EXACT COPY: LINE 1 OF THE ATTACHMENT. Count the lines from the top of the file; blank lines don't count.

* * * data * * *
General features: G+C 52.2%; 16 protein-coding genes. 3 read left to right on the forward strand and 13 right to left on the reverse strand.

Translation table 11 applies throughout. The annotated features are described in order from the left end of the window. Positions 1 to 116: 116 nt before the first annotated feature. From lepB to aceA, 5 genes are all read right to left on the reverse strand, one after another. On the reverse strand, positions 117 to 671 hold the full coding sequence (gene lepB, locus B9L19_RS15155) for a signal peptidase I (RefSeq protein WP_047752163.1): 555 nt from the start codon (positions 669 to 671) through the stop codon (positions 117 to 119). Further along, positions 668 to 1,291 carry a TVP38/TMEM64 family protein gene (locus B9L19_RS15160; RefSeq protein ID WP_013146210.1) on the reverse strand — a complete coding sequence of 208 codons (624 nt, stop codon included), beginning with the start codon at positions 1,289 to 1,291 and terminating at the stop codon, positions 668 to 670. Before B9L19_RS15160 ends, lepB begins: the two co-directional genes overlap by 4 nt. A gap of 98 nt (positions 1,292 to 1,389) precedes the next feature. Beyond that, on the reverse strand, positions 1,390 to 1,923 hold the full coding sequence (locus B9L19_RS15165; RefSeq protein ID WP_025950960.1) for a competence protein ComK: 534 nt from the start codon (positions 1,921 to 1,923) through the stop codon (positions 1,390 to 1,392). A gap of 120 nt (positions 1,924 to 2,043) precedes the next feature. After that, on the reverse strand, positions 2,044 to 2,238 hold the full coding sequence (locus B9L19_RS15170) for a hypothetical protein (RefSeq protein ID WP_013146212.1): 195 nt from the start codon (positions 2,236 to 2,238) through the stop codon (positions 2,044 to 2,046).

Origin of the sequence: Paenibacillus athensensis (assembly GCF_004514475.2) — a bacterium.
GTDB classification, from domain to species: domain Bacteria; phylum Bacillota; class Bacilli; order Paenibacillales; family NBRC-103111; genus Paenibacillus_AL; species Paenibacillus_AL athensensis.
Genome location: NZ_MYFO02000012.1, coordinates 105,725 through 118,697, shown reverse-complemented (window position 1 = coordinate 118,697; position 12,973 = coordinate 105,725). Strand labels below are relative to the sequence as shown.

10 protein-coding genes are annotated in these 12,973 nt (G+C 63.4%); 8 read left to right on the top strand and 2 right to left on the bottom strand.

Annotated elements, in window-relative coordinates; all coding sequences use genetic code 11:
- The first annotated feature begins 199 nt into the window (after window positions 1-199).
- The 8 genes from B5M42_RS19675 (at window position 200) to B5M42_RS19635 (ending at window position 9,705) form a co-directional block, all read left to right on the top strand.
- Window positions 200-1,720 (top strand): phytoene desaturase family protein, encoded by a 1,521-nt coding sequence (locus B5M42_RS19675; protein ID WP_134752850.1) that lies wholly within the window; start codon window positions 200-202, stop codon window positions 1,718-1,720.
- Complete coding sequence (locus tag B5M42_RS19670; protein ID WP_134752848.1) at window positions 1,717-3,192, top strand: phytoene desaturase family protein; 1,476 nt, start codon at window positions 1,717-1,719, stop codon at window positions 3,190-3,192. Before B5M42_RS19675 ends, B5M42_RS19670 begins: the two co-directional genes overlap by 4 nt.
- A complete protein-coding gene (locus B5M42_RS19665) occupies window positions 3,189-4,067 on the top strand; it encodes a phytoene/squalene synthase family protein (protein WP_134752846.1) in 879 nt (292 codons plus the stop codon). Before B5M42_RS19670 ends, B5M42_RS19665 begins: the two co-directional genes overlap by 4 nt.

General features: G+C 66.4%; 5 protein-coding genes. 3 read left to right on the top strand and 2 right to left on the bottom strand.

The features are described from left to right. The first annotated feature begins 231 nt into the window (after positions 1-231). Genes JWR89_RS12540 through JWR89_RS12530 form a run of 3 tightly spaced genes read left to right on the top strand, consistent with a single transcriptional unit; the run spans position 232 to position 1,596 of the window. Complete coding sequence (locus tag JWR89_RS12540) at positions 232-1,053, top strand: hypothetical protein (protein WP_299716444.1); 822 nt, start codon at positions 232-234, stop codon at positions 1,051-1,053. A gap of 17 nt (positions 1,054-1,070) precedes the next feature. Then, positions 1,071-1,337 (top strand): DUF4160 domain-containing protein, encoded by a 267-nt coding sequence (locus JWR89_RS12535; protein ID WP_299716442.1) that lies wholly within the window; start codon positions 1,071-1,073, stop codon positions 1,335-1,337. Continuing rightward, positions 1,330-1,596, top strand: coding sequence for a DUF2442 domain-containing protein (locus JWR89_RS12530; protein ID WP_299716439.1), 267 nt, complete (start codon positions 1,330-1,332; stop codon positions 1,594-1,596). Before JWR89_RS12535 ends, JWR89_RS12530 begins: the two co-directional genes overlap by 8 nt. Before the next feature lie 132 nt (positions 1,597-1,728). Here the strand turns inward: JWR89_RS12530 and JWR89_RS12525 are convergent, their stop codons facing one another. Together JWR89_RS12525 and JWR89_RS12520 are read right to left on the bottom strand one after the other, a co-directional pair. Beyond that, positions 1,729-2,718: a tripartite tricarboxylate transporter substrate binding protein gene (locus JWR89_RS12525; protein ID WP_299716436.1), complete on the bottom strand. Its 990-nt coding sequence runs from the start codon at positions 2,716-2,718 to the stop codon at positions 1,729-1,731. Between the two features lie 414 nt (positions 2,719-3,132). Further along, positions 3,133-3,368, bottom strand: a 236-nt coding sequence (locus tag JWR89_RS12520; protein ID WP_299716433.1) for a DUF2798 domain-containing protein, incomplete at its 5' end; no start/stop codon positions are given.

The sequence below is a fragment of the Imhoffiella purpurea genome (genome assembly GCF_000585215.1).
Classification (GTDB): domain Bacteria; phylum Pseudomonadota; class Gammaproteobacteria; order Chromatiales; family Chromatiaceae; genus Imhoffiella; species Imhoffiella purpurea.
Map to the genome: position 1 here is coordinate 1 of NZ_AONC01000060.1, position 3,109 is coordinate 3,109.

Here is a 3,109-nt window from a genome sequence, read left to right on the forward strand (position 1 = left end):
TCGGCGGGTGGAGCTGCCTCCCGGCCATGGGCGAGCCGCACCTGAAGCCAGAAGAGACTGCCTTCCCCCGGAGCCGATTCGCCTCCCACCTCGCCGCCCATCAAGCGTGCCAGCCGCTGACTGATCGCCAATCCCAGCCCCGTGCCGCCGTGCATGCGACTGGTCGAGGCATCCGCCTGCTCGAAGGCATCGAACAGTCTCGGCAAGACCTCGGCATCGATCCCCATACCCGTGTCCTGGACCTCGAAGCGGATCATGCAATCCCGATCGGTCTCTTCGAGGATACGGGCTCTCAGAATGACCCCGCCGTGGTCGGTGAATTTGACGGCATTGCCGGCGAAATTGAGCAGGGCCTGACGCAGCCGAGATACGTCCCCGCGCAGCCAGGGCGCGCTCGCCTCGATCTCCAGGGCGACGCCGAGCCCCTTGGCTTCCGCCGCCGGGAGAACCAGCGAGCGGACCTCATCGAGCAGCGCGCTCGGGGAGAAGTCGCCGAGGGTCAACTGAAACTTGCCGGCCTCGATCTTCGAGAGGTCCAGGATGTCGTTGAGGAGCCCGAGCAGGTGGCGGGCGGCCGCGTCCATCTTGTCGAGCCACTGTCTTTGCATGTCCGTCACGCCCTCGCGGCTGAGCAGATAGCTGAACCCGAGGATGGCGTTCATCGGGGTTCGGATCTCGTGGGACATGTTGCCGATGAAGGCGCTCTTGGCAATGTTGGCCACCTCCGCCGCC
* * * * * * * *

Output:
General features: G+C 52.2%; 16 protein-coding genes. 3 read left to right on the forward strand and 13 right to left on the reverse strand.